You’ve got mail. And it’s loud and smelly.

Britain’s Royal Mail, which, in the age of digital messaging, apparently has way too much downtime, believes that adding scents, tastes and sounds to direct mail efforts will improve business. “This takes direct mail from a two-dimensional medium and turns it into a three-, four- or five-dimensional medium,” says Simon Harrop, chief executive of Brand Sense, the agency that’s co-developing the initiative. The fourth dimension is time, best ignored when it comes to snail-paced mail delivery. (And the Fifth Dimension haven’t had a hit in 30 years.) Royal Mail’s Antony Miller goes positively postal, telling The New York Times: “The mail of yesterday is not necessarily the mail of tomorrow.” That’s true. His mail shows up two weeks late since he dropped the “h” in his given name. As for adding scents (or even sounds and tastes) to DM campaigns: It’s an old idea not worth revisiting, especially since most people already believe that getting too much junk mail stinks.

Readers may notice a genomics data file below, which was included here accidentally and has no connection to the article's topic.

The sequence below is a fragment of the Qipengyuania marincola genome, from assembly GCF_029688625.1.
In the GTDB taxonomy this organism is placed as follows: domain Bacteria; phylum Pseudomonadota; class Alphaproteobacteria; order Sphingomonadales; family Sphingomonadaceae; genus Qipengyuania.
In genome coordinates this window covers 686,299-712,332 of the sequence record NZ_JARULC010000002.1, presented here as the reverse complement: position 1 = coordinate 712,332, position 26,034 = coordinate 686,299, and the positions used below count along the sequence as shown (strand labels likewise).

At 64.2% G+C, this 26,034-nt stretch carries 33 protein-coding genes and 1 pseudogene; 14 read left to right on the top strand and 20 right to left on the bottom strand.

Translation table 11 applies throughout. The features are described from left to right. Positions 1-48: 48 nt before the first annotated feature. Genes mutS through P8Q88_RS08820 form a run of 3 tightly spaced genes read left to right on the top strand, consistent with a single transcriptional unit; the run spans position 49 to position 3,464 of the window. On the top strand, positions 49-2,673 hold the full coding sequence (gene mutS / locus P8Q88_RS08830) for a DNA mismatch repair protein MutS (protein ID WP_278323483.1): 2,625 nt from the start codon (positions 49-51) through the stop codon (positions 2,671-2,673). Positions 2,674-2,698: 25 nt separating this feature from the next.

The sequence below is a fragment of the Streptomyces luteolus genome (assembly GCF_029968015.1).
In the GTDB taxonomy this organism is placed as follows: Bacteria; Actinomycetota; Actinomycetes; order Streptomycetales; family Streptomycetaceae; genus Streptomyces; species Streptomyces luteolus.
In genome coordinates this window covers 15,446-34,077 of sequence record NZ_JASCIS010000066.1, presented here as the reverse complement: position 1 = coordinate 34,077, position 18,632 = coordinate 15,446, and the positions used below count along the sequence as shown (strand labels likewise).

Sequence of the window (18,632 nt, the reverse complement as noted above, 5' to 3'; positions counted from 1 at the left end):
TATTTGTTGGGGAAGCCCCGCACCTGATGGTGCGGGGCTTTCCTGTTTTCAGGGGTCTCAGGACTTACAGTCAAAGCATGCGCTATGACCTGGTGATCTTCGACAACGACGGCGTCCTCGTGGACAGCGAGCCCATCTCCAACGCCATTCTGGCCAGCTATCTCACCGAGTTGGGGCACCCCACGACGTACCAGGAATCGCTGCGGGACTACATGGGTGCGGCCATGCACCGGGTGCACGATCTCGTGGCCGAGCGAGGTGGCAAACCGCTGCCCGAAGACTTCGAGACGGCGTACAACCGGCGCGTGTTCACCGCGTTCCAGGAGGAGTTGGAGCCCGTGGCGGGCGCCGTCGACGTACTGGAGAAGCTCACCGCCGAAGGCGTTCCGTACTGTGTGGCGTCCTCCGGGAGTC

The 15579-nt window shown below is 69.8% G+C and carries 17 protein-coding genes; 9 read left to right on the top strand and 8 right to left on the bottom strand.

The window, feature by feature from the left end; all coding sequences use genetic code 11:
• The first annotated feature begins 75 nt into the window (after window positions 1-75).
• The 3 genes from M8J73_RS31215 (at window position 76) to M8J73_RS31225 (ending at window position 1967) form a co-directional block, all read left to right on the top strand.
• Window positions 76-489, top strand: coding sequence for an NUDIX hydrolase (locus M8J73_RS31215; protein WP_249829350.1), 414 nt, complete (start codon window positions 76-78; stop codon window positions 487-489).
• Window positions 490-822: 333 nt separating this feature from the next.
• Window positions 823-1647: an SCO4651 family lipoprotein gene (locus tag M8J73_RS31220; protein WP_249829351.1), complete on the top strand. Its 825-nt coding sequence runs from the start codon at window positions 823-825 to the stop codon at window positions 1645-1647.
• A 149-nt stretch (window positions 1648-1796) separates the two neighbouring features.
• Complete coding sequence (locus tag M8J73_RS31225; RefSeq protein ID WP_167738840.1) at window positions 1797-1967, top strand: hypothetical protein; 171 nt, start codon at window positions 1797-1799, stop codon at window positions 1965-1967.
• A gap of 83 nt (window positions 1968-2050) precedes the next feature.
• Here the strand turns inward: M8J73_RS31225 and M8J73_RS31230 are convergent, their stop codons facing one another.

—Posted by David Gianatasio